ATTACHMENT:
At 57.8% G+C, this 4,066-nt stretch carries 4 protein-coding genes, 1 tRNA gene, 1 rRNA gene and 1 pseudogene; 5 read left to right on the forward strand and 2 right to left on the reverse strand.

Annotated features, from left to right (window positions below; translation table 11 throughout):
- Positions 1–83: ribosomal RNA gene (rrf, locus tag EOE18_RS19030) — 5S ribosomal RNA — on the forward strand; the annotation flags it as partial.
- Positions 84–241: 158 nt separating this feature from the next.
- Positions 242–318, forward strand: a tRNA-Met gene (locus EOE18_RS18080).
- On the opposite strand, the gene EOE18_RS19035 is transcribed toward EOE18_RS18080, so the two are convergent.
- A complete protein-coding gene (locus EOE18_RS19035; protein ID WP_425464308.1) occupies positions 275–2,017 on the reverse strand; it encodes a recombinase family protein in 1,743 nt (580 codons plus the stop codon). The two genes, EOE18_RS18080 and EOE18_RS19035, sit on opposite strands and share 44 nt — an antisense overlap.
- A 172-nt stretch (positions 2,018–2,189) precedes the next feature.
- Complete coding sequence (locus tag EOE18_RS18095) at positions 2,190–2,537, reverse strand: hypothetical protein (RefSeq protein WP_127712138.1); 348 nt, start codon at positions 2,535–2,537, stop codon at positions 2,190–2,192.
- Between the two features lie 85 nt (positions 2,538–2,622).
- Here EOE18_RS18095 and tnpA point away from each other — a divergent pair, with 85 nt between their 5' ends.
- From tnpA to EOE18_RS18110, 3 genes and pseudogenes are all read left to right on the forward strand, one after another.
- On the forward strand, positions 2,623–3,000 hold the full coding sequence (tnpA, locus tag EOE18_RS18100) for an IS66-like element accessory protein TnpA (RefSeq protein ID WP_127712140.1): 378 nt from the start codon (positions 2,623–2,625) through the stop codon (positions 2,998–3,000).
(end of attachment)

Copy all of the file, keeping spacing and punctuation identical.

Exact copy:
At 57.8% G+C, this 4,066-nt stretch carries 4 protein-coding genes, 1 tRNA gene, 1 rRNA gene and 1 pseudogene; 5 read left to right on the forward strand and 2 right to left on the reverse strand.

Annotated features, from left to right (window positions below; translation table 11 throughout):
- Positions 1–83: ribosomal RNA gene (rrf, locus tag EOE18_RS19030) — 5S ribosomal RNA — on the forward strand; the annotation flags it as partial.
- Positions 84–241: 158 nt separating this feature from the next.
- Positions 242–318, forward strand: a tRNA-Met gene (locus EOE18_RS18080).
- On the opposite strand, the gene EOE18_RS19035 is transcribed toward EOE18_RS18080, so the two are convergent.
- A complete protein-coding gene (locus EOE18_RS19035; protein ID WP_425464308.1) occupies positions 275–2,017 on the reverse strand; it encodes a recombinase family protein in 1,743 nt (580 codons plus the stop codon). The two genes, EOE18_RS18080 and EOE18_RS19035, sit on opposite strands and share 44 nt — an antisense overlap.
- A 172-nt stretch (positions 2,018–2,189) precedes the next feature.
- Complete coding sequence (locus tag EOE18_RS18095) at positions 2,190–2,537, reverse strand: hypothetical protein (RefSeq protein WP_127712138.1); 348 nt, start codon at positions 2,535–2,537, stop codon at positions 2,190–2,192.
- Between the two features lie 85 nt (positions 2,538–2,622).
- Here EOE18_RS18095 and tnpA point away from each other — a divergent pair, with 85 nt between their 5' ends.
- From tnpA to EOE18_RS18110, 3 genes and pseudogenes are all read left to right on the forward strand, one after another.
- On the forward strand, positions 2,623–3,000 hold the full coding sequence (tnpA, locus tag EOE18_RS18100) for an IS66-like element accessory protein TnpA (RefSeq protein ID WP_127712140.1): 378 nt from the start codon (positions 2,623–2,625) through the stop codon (positions 2,998–3,000).